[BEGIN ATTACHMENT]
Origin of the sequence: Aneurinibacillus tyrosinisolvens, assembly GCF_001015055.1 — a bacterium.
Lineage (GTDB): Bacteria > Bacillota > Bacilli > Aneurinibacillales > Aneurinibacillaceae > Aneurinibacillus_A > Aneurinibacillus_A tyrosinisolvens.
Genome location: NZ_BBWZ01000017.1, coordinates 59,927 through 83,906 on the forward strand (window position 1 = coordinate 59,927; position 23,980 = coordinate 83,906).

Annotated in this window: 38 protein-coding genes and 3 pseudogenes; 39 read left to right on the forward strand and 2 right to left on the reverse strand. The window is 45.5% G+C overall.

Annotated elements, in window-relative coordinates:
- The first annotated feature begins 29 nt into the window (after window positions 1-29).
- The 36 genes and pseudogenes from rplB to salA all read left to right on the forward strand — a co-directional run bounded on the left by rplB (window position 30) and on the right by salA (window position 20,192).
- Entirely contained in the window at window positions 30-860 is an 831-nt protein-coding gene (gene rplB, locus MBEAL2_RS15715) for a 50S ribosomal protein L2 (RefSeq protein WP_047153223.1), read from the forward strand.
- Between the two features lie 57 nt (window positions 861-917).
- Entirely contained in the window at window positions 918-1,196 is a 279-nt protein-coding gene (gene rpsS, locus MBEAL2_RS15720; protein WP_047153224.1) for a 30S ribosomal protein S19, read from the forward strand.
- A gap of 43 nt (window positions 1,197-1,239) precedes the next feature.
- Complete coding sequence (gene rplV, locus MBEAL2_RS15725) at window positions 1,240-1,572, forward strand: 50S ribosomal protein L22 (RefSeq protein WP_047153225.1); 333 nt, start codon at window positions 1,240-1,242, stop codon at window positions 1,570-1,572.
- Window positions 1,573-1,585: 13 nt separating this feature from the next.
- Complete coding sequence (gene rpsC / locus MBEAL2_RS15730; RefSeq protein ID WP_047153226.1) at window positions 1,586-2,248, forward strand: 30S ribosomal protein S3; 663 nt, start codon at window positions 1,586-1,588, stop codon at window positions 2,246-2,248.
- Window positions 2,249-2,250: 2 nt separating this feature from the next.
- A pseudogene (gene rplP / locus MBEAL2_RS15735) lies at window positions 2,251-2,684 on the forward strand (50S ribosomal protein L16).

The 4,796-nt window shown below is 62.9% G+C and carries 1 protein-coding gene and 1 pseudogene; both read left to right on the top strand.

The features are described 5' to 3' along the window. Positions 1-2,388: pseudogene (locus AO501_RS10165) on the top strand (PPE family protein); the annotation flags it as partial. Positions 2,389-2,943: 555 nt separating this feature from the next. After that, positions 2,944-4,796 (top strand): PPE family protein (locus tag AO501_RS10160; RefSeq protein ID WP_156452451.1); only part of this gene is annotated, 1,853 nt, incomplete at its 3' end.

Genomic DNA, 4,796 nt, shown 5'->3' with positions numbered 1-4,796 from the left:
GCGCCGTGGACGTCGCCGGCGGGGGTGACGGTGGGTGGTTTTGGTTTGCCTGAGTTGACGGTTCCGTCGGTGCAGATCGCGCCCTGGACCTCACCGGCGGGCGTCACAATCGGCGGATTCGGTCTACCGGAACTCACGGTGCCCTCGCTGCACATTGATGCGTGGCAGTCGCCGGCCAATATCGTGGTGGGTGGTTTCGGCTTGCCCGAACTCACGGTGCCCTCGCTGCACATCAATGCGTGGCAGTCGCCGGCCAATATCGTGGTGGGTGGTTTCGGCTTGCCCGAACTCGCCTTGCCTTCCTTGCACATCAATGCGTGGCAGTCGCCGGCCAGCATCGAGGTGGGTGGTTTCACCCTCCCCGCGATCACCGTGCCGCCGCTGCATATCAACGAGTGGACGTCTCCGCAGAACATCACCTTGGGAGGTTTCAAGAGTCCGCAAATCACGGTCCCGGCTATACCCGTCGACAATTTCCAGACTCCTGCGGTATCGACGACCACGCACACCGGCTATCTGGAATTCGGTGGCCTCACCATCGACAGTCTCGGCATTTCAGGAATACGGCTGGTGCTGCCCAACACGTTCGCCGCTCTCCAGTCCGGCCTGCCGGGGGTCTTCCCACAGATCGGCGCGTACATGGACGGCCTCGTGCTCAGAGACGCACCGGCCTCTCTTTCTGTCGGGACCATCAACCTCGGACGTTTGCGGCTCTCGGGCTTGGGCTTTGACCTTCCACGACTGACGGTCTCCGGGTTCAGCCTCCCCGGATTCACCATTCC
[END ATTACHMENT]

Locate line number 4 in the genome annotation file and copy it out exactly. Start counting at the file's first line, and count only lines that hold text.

Annotated in this window: 38 protein-coding genes and 3 pseudogenes; 39 read left to right on the forward strand and 2 right to left on the reverse strand. The window is 45.5% G+C overall.